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92 In The Shade

    Mark Tolch
    Senior Member

  • 92 In The Shade

    Released By: Scorpion Releasing
    Released On: June 21, 2016.
    Director: Thomas McGuane
    Cast: Peter Fonda, Warren Oates, Margot Kidder, Burgess Meredith, Harry Dean Stanton
    Year: 1975
    Purchase From Amazon

    The Film:

    Thomas McGuane brings his 1973 novel 92 In The Shade to the big screen to share the story of three very different men who captain fishing expeditions in the Florida Keys. Nichol Dance (Warren Oates), a dangerous man with a matching personality knows where the good fishing spots are, but is also known to carry a Colt revolver and may have once killed a man; Carter (Harry Dean Stanton) is a gruff old hand with a reliable boat, but so laid back that his wife has been known to showcase her baton-twirling skills to complete strangers without provocation; and Tom Skelton (Peter Fonda) is the new kid in town, hoping to learn from the masters, but still not wealthy enough to own his own boat, despite coming from money. No, Tom seems content to cruise through life in low gear, a perfect fit for his bra-less, High Life-chugging girl, Miranda (Margot Kidder).

    While Dance and Carter's respective dedication to their craft appear to contradict Tom's relaxed nonchalance, a chain of events is set off when the new guy takes a practical joke played on him by the two guides as a personal insult. Retaliating out of anger, Tom torches Dance's boat, effectively preventing the gun-toting captain from making a living. A quick intervention from Tom's eccentric grandfather (Burgess Meredith) assures Dance that the arson will be covered 100% by insurance, buying Tom some time, with Dance conceding that he'll let the younger man live...if he promises to never guide an expedition again. Tom's agreement to the terms satisfies Dance's need for revenge temporarily, but he quickly violates this gentleman's agreement by borrowing the money from his grandfather to build his own boat.

    Dance, obviously not pleased with this latest development...including the fact that Tom's commissioning of a new boat from the only builder in town has prevented him from getting his own craft replaced...decides that he'll let the younger man live, as long as he follows through on his promise to never use his new boat to take clients out fishing. But the arrival of a wealthy stranger (Joe Spinell) looking for a game fish to put on his wall changes the game completely when Tom agrees to take him out fishing, forcing Dance's hand and sending him out into the isolated waters to set Tom straight.

    A bizarre collection of odd characters and disarmingly weird situations, 92 In The Shade needs to be seen more than once to be fully appreciated. McGuane's direction mimics the hot, lazy setting of the Keys, meandering along and bringing strangeness at every turn with a casual nature that suggests everything is completely normal. The first thirty minutes of the film borders on confounding, leaving the viewer to wonder who these people are, where they come from, and why are their actions not raising alarm bells of any kind?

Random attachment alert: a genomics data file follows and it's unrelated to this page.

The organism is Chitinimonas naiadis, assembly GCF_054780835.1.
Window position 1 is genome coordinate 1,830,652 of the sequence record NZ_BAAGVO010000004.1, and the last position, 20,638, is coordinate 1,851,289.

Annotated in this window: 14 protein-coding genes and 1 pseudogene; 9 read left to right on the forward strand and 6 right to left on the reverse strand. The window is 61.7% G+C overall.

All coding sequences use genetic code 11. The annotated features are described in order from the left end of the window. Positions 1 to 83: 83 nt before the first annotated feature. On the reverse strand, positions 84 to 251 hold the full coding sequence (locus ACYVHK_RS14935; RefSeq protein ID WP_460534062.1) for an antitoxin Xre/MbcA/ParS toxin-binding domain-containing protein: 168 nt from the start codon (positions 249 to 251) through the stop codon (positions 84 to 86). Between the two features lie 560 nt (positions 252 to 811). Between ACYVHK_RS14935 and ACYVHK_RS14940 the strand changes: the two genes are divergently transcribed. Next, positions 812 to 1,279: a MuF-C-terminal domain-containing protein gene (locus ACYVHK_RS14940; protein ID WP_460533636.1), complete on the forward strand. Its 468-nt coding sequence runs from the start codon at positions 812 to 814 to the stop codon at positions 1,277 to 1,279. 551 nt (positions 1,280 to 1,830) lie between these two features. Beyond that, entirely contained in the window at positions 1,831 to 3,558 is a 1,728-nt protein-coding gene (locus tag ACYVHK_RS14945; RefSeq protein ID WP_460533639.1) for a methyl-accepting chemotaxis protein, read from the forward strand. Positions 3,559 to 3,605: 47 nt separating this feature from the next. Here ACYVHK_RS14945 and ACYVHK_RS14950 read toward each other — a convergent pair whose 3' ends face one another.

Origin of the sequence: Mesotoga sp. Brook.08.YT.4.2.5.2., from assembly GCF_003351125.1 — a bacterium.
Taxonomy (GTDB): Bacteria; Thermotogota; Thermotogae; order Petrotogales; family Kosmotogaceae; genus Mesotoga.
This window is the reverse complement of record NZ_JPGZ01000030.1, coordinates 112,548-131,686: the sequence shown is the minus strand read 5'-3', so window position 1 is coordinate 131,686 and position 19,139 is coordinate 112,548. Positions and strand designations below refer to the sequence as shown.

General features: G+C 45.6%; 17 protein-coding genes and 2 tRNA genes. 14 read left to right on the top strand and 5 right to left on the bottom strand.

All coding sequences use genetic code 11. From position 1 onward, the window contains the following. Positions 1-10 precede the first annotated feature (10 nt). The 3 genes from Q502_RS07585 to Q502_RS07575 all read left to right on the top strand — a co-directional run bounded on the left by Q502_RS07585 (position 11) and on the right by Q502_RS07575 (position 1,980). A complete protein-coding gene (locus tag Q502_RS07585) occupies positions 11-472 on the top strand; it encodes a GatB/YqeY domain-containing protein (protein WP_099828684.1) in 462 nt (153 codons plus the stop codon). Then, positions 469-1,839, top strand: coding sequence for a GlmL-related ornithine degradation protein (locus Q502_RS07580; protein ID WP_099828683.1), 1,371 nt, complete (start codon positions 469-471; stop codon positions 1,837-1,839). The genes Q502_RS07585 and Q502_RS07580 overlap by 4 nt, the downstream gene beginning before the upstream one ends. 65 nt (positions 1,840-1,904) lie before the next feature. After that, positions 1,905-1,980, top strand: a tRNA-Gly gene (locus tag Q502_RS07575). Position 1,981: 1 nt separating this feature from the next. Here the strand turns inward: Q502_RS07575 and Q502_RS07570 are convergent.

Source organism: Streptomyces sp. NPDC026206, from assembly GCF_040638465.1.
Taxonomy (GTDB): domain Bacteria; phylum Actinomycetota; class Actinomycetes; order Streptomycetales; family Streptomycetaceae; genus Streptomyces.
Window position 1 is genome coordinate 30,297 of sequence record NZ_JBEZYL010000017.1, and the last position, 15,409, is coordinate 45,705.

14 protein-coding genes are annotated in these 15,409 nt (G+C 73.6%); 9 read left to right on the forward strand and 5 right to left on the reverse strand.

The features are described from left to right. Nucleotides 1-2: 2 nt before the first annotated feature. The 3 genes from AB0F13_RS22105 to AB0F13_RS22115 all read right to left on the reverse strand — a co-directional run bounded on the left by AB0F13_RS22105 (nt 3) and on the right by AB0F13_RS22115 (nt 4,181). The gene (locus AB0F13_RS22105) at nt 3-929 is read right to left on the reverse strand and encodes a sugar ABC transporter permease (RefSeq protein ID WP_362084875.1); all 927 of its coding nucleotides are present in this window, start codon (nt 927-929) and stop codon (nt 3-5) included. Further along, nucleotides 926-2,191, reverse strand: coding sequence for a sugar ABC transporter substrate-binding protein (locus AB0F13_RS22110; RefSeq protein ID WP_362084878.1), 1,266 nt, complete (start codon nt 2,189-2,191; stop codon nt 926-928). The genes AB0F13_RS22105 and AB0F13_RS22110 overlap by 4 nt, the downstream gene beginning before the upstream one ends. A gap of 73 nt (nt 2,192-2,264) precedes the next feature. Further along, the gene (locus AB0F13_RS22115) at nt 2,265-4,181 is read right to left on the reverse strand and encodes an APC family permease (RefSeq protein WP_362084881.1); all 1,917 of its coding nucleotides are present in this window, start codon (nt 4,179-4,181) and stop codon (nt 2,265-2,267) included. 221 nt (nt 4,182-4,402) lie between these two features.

Somehow, this approach completely works for the film, with the outstanding cast committing fully to the delivery of the program, and comedy emerges; not full-on, gut-busting laughter, but more of a slightly befuddled sense of amusement; that offsets the very real danger that exists throughout the running time. Fonda's "Whatever, man" attitude in the face of Oates' amenable yet respect-demanding threat is an example of this confused mirth, but it's also bolstered by the more outrageous humour of Burgess Meredith's dialogue and unconventional exchanges with both his secretary and his off-kilter son (William Hickey). Throw in the very sad situation involving Harry Dean Stanton's unfaithful wife, add a cheerleader outfit and baton...not to mention a speedo-wearing Joe Spinell, and you have a recipe for a thoroughly enjoyable in a what-the-hell-am-I-watching kind of way cinematic adventure.


    Scorpion Releasing brings 92 In The Shade to DVD in a 1.78:1 anamorphic transfer that looks great, with a healthy amount of grain and detail running throughout. Though there are very few instances of dirt and damage that show up, and some scenes do appear a little on the soft side, skin tones are natural and the colour palette is satisfying. No instances of compression artifacts or other transfer issues were noted.

    Audio is provided courtesy of an English Dolby Digital 2.0 track that is a little less impressive than the video transfer, mainly due to what sounds like compressed and clipped dialogue and occasional sibilance, as well as some hiss. Though it will more than likely be noticed by even the untrained ear, it doesn't ruin the viewing of the film, as the dialogue is still coherent for the most part, and is still a very listenable track.

    No subtitles are provided.

    A Trailer Reel of 5 Scorpion Releasing titles is the only supplement on the disc.

    The Final Word:

    A film that could only have been made in the 70's, 92 In The Shade is a strange slice of cinema with some exceptional performances.

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